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|Title:||Experimental study of highly concentrated two-phase flows|
|Author(s):||Cui, Michael Minqin|
|Doctoral Committee Chair(s):||Adrian, Ronald J.|
|Department / Program:||Applied Mechanics
|Degree Granting Institution:||University of Illinois at Urbana-Champaign|
|Abstract:||The new techniques and instrumentation have been developed and successfully applied to granular shear flows in a Couette apparatus. This apparatus has been designed and constructed to obtain both global quantities and optical measurement of detailed particle movements. Over 48,000 pictures have been taken and analyzed. Concentration, velocity, and granular-temperature profiles have been obtained for the first time. The new physical phenomena observed give many physical insights.
The concentration profiles obtained in this present research suggest that the concentration of the particles is not constant across the shear layer. The particle concentration is lower near the both stationary and moving walls and higher near the center. This nonuniformity is the most distinguishable characteristic of granular flows which is different from single-phase fluid flows. The velocity profiles are also not linear across the shear layer. The velocity gradients change from the moving wall to the stationary wall. Both of them differ from the assumptions on which all current constitutive equations are based. Further study is needed to assess the effectiveness of these models.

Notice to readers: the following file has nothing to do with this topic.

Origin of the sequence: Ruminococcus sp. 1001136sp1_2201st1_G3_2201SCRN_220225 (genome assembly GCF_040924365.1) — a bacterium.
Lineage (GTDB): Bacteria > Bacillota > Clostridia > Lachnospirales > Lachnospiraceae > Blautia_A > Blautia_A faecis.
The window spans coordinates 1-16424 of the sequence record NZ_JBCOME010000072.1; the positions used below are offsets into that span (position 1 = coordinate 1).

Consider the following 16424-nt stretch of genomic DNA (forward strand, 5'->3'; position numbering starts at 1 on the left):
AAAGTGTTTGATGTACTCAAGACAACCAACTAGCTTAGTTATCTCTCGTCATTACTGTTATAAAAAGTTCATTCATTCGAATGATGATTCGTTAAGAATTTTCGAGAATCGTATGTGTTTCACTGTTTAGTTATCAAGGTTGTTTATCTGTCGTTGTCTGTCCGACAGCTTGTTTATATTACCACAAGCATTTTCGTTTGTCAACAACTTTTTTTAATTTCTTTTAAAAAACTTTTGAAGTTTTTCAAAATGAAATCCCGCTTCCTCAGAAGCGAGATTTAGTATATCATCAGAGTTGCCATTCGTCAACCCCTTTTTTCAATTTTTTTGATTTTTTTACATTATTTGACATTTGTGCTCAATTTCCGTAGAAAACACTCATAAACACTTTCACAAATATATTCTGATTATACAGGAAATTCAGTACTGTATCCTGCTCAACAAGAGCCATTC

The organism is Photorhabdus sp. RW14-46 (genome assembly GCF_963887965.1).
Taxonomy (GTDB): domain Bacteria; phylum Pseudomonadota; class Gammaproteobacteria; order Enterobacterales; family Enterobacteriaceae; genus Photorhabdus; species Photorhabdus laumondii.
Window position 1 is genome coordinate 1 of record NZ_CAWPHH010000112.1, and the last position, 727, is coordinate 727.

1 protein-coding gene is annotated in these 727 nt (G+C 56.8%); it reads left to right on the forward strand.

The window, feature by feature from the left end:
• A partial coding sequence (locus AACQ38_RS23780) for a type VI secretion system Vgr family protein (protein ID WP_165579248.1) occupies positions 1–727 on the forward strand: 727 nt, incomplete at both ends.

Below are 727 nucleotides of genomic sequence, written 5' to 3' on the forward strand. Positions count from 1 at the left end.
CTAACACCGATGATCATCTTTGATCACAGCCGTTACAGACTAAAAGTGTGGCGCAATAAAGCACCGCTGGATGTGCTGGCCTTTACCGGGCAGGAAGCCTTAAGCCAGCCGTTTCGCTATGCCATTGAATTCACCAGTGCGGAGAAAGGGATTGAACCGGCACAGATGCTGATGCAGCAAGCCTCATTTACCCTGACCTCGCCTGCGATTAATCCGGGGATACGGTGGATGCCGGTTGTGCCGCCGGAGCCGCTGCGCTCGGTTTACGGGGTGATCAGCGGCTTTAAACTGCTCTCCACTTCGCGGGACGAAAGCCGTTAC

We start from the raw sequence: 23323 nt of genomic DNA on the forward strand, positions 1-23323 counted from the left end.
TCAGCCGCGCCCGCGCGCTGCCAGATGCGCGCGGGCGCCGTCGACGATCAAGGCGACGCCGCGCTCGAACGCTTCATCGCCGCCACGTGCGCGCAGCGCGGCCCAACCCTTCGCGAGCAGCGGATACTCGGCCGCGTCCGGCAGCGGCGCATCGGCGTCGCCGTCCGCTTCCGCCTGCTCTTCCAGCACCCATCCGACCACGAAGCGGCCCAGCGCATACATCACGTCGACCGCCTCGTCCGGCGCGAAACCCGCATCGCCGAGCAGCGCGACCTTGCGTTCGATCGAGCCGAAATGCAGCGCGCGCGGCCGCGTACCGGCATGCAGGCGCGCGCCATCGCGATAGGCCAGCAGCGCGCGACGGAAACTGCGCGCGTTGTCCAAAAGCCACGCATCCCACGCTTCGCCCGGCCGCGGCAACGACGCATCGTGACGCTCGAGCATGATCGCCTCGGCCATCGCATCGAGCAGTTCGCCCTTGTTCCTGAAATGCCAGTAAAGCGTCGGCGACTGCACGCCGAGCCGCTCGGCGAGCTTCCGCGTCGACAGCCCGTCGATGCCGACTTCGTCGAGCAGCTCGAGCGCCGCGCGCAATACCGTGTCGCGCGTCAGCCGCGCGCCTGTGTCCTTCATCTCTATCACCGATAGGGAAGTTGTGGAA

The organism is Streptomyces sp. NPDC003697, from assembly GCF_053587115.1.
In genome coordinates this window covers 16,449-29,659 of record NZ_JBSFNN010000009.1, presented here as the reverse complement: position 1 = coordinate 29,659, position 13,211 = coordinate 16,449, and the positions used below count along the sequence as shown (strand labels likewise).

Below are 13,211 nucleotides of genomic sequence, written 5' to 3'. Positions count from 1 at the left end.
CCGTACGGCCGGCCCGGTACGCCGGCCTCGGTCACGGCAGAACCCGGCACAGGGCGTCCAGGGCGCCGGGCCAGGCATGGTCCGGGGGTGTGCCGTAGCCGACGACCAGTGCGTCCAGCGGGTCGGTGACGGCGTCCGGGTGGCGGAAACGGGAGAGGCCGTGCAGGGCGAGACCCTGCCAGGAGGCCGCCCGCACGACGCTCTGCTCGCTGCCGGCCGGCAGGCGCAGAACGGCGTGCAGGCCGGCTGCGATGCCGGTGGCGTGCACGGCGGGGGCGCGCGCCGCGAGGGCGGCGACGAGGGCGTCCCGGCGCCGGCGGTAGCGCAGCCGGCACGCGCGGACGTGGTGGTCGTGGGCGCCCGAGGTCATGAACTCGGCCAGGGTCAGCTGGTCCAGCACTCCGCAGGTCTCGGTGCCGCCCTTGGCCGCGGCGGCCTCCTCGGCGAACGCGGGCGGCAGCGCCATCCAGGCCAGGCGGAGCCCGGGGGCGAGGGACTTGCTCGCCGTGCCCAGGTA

The velocity of the particle at the wall is not the same as the wall velocity, i.e. the non-slip condition does not hold. Hence, traditional non-slip boundary condition cannot be applied to these granular flows. The slip velocity is different for different shear rates and particles under the same physical boundary conditions. This variation provides evidence that the boundary conditions are dependent not only on the walls but also on the interior flow field.
Different zones of particle concentration and velocity appear within the same shear layer. The near-wall region has lower concentration of particles and the central part is more densely packed by particles. For non-spherical particles, the velocity profiles are smoother than the corresponding profiles for spherical particles from the moving wall to the stationary wall. For spherical particles the velocity gradient is not even continuous across the shear layer. A negative velocity gradient is observed for both spherical and non-spherical particles. This phenomenon has never been seen in single-phase fluids.
Granular temperature, which is a measure of velocity fluctuation of the solid particles, has been obtained for these particles. The profile across the shear layer shows that the granular temperature is larger near both walls and smaller at the center of the shear layer. Thus it is the velocity gradient near the wall that generates the granular temperature.
|Rights Information:||Copyright 1995 Cui, Michael Minqin|
|Date Available in IDEALS:||2011-05-07|
|Identifier in Online Catalog:||AAI9522098|
This item appears in the following Collection(s)
Graduate Dissertations and Theses at Illinois
Graduate Theses and Dissertations at Illinois